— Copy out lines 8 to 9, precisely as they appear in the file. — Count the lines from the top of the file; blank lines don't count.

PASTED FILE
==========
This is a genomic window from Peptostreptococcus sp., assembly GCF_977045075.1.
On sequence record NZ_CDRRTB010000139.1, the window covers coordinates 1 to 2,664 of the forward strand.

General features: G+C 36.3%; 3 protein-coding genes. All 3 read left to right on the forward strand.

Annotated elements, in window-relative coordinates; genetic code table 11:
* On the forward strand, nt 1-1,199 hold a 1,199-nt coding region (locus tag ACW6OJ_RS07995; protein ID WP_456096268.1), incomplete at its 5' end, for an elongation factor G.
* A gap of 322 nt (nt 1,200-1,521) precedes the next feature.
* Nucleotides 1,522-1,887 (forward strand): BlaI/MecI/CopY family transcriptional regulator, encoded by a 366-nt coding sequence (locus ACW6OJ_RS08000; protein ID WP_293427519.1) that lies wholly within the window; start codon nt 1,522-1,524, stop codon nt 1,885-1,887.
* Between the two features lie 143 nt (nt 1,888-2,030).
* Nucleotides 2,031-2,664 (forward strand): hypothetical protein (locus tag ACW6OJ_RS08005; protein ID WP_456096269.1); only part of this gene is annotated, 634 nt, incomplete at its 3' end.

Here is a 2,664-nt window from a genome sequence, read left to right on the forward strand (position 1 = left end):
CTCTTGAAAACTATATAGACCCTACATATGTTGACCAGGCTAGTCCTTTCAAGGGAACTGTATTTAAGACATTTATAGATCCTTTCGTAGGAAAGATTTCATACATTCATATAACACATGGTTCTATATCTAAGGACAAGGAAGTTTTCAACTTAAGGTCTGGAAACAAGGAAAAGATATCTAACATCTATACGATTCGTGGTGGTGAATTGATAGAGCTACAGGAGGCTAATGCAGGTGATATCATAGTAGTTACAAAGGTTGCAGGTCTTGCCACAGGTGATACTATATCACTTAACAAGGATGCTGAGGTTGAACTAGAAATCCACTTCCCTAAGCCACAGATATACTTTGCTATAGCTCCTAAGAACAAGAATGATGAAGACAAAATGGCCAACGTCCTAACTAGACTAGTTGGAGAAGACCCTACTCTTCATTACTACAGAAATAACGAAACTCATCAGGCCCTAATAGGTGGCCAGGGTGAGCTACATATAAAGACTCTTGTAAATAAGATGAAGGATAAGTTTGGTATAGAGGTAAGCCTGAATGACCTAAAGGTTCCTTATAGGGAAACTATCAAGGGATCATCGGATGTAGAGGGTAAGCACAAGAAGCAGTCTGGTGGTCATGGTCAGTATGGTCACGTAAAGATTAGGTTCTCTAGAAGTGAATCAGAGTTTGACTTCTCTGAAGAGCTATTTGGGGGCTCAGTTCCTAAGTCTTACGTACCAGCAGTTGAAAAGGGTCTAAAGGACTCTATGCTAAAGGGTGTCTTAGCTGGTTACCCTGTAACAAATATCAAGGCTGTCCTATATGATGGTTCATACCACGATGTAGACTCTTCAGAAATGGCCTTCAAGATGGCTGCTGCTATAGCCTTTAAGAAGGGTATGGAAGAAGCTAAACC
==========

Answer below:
* Between the two features lie 143 nt (nt 1,888-2,030).
* Nucleotides 2,031-2,664 (forward strand): hypothetical protein (locus tag ACW6OJ_RS08005; protein ID WP_456096269.1); only part of this gene is annotated, 634 nt, incomplete at its 3' end.